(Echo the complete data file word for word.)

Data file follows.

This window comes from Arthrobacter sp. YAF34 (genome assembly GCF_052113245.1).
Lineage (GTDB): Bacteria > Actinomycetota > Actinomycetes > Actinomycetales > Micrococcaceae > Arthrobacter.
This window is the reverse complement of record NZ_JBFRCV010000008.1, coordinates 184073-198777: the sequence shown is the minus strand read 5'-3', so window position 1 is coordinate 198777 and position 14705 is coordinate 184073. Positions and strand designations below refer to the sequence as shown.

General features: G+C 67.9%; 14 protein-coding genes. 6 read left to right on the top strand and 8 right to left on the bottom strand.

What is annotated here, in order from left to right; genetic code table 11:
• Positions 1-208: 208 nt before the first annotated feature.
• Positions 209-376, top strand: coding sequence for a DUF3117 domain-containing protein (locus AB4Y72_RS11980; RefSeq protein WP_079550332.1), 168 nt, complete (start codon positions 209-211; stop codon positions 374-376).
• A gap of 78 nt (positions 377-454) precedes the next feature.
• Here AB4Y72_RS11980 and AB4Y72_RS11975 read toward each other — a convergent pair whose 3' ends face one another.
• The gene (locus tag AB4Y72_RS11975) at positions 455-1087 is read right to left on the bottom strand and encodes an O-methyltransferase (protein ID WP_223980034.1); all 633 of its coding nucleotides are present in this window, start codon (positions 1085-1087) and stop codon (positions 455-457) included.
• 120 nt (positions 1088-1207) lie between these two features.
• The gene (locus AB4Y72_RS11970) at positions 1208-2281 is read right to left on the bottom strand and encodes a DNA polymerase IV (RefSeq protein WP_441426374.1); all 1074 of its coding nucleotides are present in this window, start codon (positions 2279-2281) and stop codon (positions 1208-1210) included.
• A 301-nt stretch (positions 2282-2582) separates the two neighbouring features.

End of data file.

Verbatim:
This window comes from Arthrobacter sp. YAF34 (genome assembly GCF_052113245.1).
Lineage (GTDB): Bacteria > Actinomycetota > Actinomycetes > Actinomycetales > Micrococcaceae > Arthrobacter.
This window is the reverse complement of record NZ_JBFRCV010000008.1, coordinates 184073-198777: the sequence shown is the minus strand read 5'-3', so window position 1 is coordinate 198777 and position 14705 is coordinate 184073. Positions and strand designations below refer to the sequence as shown.

General features: G+C 67.9%; 14 protein-coding genes. 6 read left to right on the top strand and 8 right to left on the bottom strand.

What is annotated here, in order from left to right; genetic code table 11:
• Positions 1-208: 208 nt before the first annotated feature.
• Positions 209-376, top strand: coding sequence for a DUF3117 domain-containing protein (locus AB4Y72_RS11980; RefSeq protein WP_079550332.1), 168 nt, complete (start codon positions 209-211; stop codon positions 374-376).
• A gap of 78 nt (positions 377-454) precedes the next feature.
• Here AB4Y72_RS11980 and AB4Y72_RS11975 read toward each other — a convergent pair whose 3' ends face one another.
• The gene (locus tag AB4Y72_RS11975) at positions 455-1087 is read right to left on the bottom strand and encodes an O-methyltransferase (protein ID WP_223980034.1); all 633 of its coding nucleotides are present in this window, start codon (positions 1085-1087) and stop codon (positions 455-457) included.
• 120 nt (positions 1088-1207) lie between these two features.
• The gene (locus AB4Y72_RS11970) at positions 1208-2281 is read right to left on the bottom strand and encodes a DNA polymerase IV (RefSeq protein WP_441426374.1); all 1074 of its coding nucleotides are present in this window, start codon (positions 2279-2281) and stop codon (positions 1208-1210) included.
• A 301-nt stretch (positions 2282-2582) separates the two neighbouring features.